I have been using a RocketBook Everlast reusable notebook for all of my notes and doodles for a week now, and I don’t think I’ll ever go back to normal paper anytime soon. I am officially a believer.
What I noticed:
- I take many more notes than usual. I had to think a bit about why that is, and I figured it out. It is precisely for the same reason why I shoot more pictures with a digital camera compared to a film camera. It is cheap and as temporary as I want it to be. I am not afraid to ruin a page or to write or draw something dumb that I’ll have to look at for a long time. If I start a page of notes, and if the page ends up being useless, I just erase it. If I like it, I capture it and it goes in Evernote.
- The “paper” is very smooth. The pen glides on it without feeling resistance or texture. It is a very comfortable sensation that I enjoy more and more as I use it. It makes me want to write on it.
- If I just want to erase an illegible word or a line that bothers me, I can use the eraser on the cap of the FriXon pen. Each of them comes with a hard eraser that works perfectly on the Rocketbook notebook. I don’t know if it will shorten the life of the notebook, but I don’t really care that much. It is convenient, and it makes things much easier.
I am very interested in psychology, but I am not a psychologist. I do not have any specific or tangential formal education on the phenomenon of burnout. My experience with it is from the trenches. I have been in some nasty ones, knee deep in the mud, grasping for something solid to avoid going down and drowning. I have observed software developers burnout, and I know how bad it can get.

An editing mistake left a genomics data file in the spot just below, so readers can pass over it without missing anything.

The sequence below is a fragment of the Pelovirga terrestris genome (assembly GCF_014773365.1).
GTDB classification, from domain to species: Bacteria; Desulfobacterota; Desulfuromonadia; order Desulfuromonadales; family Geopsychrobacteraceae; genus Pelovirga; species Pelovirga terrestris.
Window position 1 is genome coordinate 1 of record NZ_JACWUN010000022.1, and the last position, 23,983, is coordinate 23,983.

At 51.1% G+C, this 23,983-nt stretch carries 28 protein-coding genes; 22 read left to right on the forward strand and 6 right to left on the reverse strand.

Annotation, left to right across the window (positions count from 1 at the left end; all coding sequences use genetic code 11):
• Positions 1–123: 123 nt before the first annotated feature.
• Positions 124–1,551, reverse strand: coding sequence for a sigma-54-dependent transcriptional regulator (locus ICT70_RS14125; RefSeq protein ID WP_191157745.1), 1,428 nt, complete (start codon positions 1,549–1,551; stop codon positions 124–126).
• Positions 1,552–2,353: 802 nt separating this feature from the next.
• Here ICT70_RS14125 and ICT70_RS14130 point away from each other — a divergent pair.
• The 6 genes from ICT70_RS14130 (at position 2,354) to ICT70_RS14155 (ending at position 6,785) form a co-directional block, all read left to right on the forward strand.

I got close to get burnout myself a couple of times but managed to avoid it by doing research on the topic and taking decisive actions. I have seen friends and co-workers fall deep into it, and struggle to get out of its hideous embrace. I have also helped some of them to get out of it. ...continue reading
I am going to discuss how to deal with praise, but first, let me talk about blog post length.
First Mini-Post In A While
When I started this blog, I used to write only short posts of 300 words or so. That was not enough, so I switched to longer ones, about 2,000 words. Now, I decided that not all posts must be long to be worthy; variety could be fun. I often have ideas for shorter off-schedule issues on rather specific topics, and I will not shy away from publishing them. This is the first one (in a while).
A Thick Skin
I have a pretty thick skin. I am not a particularly emotional person, and I do not get hurt easily. I take very few things personally, and I tend to assume the best intentions whenever there is no apparent ill-disposed purpose. When someone criticizes me, my blood pressure goes up a couple of millibars, then it stops and waits. The discomfort I feel in the process is proportional to how much I believe in the criticism, multiplied by my perception of any malicious intent. ...continue reading
Growing Up With Quality Assurance
I grew up in Italy in a household where “Engineering” and “Quality Assurance” (QA) were terms commonly used at the dinner table. My dad, now 92 years old, is an Electronic Engineer who specialized in quality assurance of space technology. He worked for over 30 years in a large company called Officine Galileo as Director of Quality Assurance. Officine Galileo was founded in 1864 to produce military aiming, tracking and firing equipment, before extending its production to include space equipment. ...continue reading
I have been using Moleskines for many years, and I only recently came across a new reusable notebook that might change my note-taking habits. The jury is still out, but so far I am really liking what I see.